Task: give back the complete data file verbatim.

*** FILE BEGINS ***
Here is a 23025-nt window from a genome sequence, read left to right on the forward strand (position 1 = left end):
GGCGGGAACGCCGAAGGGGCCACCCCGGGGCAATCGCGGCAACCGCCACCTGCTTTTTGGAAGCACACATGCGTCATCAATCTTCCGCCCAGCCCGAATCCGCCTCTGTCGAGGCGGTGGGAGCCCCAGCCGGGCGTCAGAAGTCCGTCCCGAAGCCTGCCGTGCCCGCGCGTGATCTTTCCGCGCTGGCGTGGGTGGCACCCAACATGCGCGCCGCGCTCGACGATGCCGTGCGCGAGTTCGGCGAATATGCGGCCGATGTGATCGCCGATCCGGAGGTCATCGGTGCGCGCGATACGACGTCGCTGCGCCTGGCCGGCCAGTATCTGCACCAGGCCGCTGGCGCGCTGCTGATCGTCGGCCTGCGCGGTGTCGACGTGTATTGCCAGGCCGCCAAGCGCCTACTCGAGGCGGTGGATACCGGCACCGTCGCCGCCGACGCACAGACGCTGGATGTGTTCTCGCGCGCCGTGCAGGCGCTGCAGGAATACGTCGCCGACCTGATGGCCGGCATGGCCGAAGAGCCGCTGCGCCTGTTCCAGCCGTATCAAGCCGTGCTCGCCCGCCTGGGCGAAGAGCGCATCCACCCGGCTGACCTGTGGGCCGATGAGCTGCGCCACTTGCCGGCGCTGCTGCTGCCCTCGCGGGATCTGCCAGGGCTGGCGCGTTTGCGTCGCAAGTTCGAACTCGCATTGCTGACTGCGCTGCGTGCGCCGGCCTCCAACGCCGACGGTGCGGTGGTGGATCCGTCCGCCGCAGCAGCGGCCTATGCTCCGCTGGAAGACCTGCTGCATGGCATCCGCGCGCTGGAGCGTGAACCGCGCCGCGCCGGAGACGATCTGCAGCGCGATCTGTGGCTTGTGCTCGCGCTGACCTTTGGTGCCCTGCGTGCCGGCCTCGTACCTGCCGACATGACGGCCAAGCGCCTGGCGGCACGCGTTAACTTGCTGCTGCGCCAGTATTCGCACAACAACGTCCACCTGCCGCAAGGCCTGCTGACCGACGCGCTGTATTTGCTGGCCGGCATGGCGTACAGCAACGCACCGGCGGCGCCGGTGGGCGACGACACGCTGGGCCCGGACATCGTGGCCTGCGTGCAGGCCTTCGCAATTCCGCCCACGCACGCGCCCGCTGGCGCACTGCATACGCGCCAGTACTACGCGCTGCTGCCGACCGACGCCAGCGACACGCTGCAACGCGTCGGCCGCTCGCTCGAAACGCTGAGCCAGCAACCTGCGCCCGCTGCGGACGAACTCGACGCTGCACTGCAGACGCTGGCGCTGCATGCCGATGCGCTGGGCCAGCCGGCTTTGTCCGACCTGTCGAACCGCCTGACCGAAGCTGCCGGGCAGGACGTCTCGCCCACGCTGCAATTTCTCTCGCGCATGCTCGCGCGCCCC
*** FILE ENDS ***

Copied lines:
Here is a 23025-nt window from a genome sequence, read left to right on the forward strand (position 1 = left end):
GGCGGGAACGCCGAAGGGGCCACCCCGGGGCAATCGCGGCAACCGCCACCTGCTTTTTGGAAGCACACATGCGTCATCAATCTTCCGCCCAGCCCGAATCCGCCTCTGTCGAGGCGGTGGGAGCCCCAGCCGGGCGTCAGAAGTCCGTCCCGAAGCCTGCCGTGCCCGCGCGTGATCTTTCCGCGCTGGCGTGGGTGGCACCCAACATGCGCGCCGCGCTCGACGATGCCGTGCGCGAGTTCGGCGAATATGCGGCCGATGTGATCGCCGATCCGGAGGTCATCGGTGCGCGCGATACGACGTCGCTGCGCCTGGCCGGCCAGTATCTGCACCAGGCCGCTGGCGCGCTGCTGATCGTCGGCCTGCGCGGTGTCGACGTGTATTGCCAGGCCGCCAAGCGCCTACTCGAGGCGGTGGATACCGGCACCGTCGCCGCCGACGCACAGACGCTGGATGTGTTCTCGCGCGCCGTGCAGGCGCTGCAGGAATACGTCGCCGACCTGATGGCCGGCATGGCCGAAGAGCCGCTGCGCCTGTTCCAGCCGTATCAAGCCGTGCTCGCCCGCCTGGGCGAAGAGCGCATCCACCCGGCTGACCTGTGGGCCGATGAGCTGCGCCACTTGCCGGCGCTGCTGCTGCCCTCGCGGGATCTGCCAGGGCTGGCGCGTTTGCGTCGCAAGTTCGAACTCGCATTGCTGACTGCGCTGCGTGCGCCGGCCTCCAACGCCGACGGTGCGGTGGTGGATCCGTCCGCCGCAGCAGCGGCCTATGCTCCGCTGGAAGACCTGCTGCATGGCATCCGCGCGCTGGAGCGTGAACCGCGCCGCGCCGGAGACGATCTGCAGCGCGATCTGTGGCTTGTGCTCGCGCTGACCTTTGGTGCCCTGCGTGCCGGCCTCGTACCTGCCGACATGACGGCCAAGCGCCTGGCGGCACGCGTTAACTTGCTGCTGCGCCAGTATTCGCACAACAACGTCCACCTGCCGCAAGGCCTGCTGACCGACGCGCTGTATTTGCTGGCCGGCATGGCGTACAGCAACGCACCGGCGGCGCCGGTGGGCGACGACACGCTGGGCCCGGACATCGTGGCCTGCGTGCAGGCCTTCGCAATTCCGCCCACGCACGCGCCCGCTGGCGCACTGCATACGCGCCAGTACTACGCGCTGCTGCCGACCGACGCCAGCGACACGCTGCAACGCGTCGGCCGCTCGCTCGAAACGCTGAGCCAGCAACCTGCGCCCGCTGCGGACGAACTCGACGCTGCACTGCAGACGCTGGCGCTGCATGCCGATGCGCTGGGCCAGCCGGCTTTGTCCGACCTGTCGAACCGCCTGACCGAAGCTGCCGGGCAGGACGTCTCGCCCACGCTGCAATTTCTCTCGCGCATGCTCGCGCGCCCC